Teatro Giuseppe Verdi
Teatro Giuseppe Verdi (the Giuseppe Verdi Theatre) is a small opera house located in a wing of the Rocca dei Marchesi Pallavicino on the Piazza Giuseppe Verdi in Busseto, Italy, a town closely associated with the life of the opera composer, Giuseppe Verdi. From the 13th century, the “rocca” or “fortress” was the family’s palace; it is now the city hall after being acquired by the municipality in 1856. The theatre opened on 15 August 1868 and seats 300.
Prior to 1856, a theatre existed in the same location, and while plans to build a new one were begun in 1845, nothing happened until the municipality took over. Designed by Pier Luigi Montecchini, the theatre is located on an upper level of the City Hall and is reached by a large staircase. Outside the theatre is a bust of Verdi by Giovanni Dupré. The interior is traditionally horseshoe-shaped with three rows of boxes and an elegantly designed ceiling featuring four medallions representing comedy, tragedy, melodrama, and romantic drama.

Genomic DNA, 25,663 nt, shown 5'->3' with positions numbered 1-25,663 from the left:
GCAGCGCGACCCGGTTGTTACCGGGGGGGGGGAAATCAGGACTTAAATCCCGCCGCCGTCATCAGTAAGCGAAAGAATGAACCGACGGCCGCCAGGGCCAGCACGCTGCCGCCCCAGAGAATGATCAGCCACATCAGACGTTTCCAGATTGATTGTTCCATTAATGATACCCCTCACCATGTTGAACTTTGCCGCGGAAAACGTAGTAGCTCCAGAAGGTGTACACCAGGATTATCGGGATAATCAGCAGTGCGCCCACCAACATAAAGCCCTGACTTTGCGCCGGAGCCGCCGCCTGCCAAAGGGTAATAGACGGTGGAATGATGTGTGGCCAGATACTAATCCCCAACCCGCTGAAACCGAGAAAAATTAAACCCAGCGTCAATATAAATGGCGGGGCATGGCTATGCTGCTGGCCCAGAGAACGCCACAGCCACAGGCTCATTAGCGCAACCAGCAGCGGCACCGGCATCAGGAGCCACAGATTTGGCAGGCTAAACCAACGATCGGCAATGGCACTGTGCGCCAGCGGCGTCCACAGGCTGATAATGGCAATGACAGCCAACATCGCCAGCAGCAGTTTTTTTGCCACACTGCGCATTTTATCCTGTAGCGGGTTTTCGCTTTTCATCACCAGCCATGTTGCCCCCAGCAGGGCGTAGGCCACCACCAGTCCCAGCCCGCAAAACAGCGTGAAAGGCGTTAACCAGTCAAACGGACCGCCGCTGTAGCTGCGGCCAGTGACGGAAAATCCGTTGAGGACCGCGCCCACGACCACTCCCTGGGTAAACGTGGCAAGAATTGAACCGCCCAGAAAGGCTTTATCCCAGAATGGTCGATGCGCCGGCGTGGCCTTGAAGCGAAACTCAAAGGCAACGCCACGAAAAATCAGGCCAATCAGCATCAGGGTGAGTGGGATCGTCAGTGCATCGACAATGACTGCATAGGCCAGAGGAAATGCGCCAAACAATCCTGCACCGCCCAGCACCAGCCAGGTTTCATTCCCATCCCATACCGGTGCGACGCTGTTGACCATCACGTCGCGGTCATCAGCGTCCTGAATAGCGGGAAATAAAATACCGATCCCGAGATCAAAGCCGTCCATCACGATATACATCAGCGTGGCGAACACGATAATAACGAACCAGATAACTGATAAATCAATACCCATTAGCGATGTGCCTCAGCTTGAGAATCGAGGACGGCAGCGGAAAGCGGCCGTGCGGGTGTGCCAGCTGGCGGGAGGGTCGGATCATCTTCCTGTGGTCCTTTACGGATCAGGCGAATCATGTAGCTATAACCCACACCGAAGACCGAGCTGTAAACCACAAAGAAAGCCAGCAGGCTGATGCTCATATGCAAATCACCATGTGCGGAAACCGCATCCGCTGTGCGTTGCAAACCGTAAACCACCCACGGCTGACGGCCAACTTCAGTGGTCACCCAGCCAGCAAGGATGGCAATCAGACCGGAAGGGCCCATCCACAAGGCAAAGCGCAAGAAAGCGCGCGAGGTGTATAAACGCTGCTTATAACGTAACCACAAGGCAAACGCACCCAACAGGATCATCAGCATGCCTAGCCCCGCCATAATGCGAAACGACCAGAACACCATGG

Although Verdi opposed its construction (it would be “too expensive and useless in the future”, he said) and is reputed never to have set foot in it, he did contribute 10,000 lire towards the construction and maintained his own box. On opening night, operagoers dressed in green, the men all wearing green ties, the women wearing green dresses. Two Verdi operas were presented: Rigoletto and Un ballo in maschera. Verdi did not attend even though he lived only two miles away at his home, the Villa Verdi, in the village of Sant’Agata in Villanova sull'Arda.
In 1913, Arturo Toscanini conducted a performance of Falstaff in celebration of the centenary of Verdi’s birth and to raise funds for what is now a large monument of the seated composer located in the piazza. The theatre has been extensively renovated in the 1990s. It presents a regular season of opera performances.
- Associazione Amici di Verdi (ed.), Con Verdi nella sua terra, Busetto, 1997 (visitors' guide, in English)
- Plantamura, Carole, The Opera Lover’s Guide to Europe, Secaucus, New Jersey: Citadel Press, 1996.